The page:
Exmoor National Park Declares Climate Emergency
Exmoor National Park Authority Members this week declared a climate emergency and agreed to work towards being a carbon neutral Authority by 2030, subject to a detailed action plan now being drawn up.
Members also agreed to sign up to the Devon Climate Declaration, alongside 25 other organisations, and to join forces with both Devon and Somerset County Councils to produce carbon plans covering the National Park to meet or exceed Intergovernmental Panel on Climate Change (IPCC) targets.
The report to Members noted the 30% reduction in carbon emissions that Exmoor National Park Authority had already made since it started monitoring its carbon footprint across all its corporate assets in 2008. The measures taken include action to improve energy efficiency within Authority owned buildings and install renewable energy along with a scheme to facilitate installation of 73 new renewable energy systems in local communities, farms and houses across Exmoor.
The Authority has also taken steps to respond through management of its own estate, particularly the woodlands which are managed in-house, and collaboration with other foresters and land owners to support positive woodland planting and management.
Trees play a vital role in combatting climate change, acting not only as a carbon sink, but offering myriad other benefits, like habitat connectivity, biodiversity improvement, help with preventing soil erosion, and reducing flood risk. There are estimated to be in excess of 4 million tonnes of carbon dioxide stored in Exmoor’s existing woodlands, plus another 1 million tonnes stored in hedgerow and free-standing trees, according to a 2013 study commissioned by the National Park Authority.
Active management of woodlands through the felling of carefully selected trees improves resilience towards tree diseases and climate change, while also improving the habitat for a variety of woodland species such as birds, butterflies and fungi. Directing more of the timber sustainably produced in this way towards end uses such timber framed buildings, quality furniture, flooring, doors and windows, including the distinctive signs, styles and gates found in the National Park, helps lock away a further 26,000 tonnes of carbon dioxide a year, whilst the trees continue to grow sequestering more carbon.
In addition nearly 2,500 hectares of peatland in the National Park have so far been restored through the Exmoor Mires Partnership, with plans to extend this to at least 3,000 hectares.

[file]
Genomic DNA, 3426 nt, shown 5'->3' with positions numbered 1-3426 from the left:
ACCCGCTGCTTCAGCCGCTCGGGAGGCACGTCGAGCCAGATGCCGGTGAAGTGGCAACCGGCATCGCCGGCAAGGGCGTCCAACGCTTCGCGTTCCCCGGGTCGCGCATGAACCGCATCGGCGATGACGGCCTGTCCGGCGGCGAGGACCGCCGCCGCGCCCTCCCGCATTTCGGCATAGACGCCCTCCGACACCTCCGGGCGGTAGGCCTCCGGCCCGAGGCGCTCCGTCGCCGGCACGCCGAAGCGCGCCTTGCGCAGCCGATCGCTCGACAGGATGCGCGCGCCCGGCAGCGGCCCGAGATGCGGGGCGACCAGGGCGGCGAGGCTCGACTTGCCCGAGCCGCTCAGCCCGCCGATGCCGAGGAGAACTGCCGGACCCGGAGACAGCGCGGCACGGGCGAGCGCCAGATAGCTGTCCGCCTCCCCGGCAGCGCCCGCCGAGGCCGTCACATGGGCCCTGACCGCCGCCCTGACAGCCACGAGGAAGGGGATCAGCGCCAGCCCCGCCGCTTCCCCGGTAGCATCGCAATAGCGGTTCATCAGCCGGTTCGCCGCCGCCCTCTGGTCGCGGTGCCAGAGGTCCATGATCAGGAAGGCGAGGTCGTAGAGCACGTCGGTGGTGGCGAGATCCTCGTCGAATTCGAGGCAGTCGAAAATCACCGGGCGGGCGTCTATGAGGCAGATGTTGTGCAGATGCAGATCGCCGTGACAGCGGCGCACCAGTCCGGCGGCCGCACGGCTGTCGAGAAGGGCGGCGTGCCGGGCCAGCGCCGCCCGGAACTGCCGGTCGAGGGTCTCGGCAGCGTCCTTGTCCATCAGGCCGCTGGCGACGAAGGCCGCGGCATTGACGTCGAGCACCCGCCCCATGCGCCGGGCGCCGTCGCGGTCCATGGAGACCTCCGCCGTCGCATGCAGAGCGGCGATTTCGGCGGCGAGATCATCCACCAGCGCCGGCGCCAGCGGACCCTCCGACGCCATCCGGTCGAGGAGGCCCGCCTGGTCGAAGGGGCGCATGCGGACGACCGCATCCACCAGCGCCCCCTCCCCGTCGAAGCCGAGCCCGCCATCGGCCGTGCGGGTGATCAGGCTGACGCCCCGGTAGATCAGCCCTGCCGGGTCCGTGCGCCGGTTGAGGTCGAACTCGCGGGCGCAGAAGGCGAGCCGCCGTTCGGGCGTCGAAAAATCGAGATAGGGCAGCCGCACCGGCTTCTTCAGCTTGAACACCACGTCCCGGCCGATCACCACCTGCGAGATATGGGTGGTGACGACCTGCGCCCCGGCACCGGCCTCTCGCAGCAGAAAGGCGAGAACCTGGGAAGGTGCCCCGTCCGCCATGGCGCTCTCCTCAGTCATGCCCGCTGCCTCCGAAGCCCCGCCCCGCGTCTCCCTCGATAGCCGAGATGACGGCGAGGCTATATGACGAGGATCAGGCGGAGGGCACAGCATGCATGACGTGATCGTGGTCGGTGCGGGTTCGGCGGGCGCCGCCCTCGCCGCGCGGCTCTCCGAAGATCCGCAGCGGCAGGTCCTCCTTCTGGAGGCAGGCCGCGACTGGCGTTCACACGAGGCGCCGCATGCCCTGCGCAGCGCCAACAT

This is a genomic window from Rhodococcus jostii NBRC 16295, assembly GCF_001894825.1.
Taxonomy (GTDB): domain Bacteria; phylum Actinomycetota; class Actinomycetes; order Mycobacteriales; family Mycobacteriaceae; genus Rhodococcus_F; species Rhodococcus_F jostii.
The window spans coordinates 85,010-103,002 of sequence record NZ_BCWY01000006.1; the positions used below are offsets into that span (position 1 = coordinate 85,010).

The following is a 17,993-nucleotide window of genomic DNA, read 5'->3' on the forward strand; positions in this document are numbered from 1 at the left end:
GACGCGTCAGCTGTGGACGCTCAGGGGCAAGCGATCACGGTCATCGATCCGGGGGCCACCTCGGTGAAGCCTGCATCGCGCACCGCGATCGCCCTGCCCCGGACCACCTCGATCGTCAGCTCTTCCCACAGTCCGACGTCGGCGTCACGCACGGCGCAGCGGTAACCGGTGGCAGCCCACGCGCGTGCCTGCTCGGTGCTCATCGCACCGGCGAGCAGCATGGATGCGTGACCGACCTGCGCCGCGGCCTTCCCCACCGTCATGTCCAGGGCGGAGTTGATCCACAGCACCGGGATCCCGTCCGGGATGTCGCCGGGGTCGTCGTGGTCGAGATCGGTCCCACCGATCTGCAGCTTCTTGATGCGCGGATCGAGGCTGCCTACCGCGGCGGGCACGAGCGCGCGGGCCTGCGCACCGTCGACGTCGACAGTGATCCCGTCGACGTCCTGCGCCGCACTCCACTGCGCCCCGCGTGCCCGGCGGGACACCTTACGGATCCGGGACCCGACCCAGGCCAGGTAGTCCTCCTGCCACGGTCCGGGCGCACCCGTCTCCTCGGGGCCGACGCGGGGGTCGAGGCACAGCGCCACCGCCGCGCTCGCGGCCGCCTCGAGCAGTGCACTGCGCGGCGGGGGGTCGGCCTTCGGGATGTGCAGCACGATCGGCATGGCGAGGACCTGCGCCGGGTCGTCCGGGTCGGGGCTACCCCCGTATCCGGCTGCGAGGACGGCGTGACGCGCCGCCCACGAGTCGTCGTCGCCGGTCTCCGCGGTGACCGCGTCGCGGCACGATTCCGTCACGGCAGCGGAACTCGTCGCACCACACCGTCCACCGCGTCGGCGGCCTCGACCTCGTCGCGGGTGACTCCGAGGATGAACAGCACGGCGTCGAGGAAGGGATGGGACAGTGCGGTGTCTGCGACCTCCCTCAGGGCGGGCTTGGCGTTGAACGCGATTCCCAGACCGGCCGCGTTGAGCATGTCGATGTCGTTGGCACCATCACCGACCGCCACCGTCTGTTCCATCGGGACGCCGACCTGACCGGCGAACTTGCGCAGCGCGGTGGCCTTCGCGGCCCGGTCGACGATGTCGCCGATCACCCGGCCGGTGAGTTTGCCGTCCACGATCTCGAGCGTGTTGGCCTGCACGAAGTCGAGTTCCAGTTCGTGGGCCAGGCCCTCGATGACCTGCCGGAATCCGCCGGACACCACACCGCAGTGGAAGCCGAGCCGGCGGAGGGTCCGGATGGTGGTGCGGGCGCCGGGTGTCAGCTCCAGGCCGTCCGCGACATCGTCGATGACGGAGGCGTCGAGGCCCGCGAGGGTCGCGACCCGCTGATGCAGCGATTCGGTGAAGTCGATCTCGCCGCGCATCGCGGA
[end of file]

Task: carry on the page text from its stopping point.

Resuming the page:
Peatlands are the UK’s single most important terrestrial carbon store, containing 20 times more carbon than all UK forests. A functioning bog absorbs around 0.87 tons of carbon per hectare year on year. But dry peatland releases it, with degraded peat in England is emitting an estimated 11 million tonnes of carbon dioxide every year, making it even more urgent to restore this vital habitat.
As the planning authority for the area, significant further steps to address climate change are included in Exmoor National Park Authority’s Local Plan including:
- Measures that reduce the need for energy and promote renewable energy.
- Encouraging water conservation through sustainable and efficient supplies.
- Supporting the management of uplands and woodlands to assist in carbon sequestration and storage.
A detailed action plan will now be developed and presented back to Authority Members by early next year.
Robin Milton, Chair of Exmoor National Park Authority, said: “It’s clear urgent action is needed if we are to avoid the worst effects of climate change by keeping global warming below 1.5°C. Good progress is already being made to restore vital natural resources, including thousands of acres of precious peatlands, and to champion nature-friendly farming.
“But we cannot afford to let the declines in our natural world carry on and are continuing to work closely with Government, landowners, communities and our partners to ensure National Parks play their full part in addressing the climate emergency.”
Published: 3 October 2019
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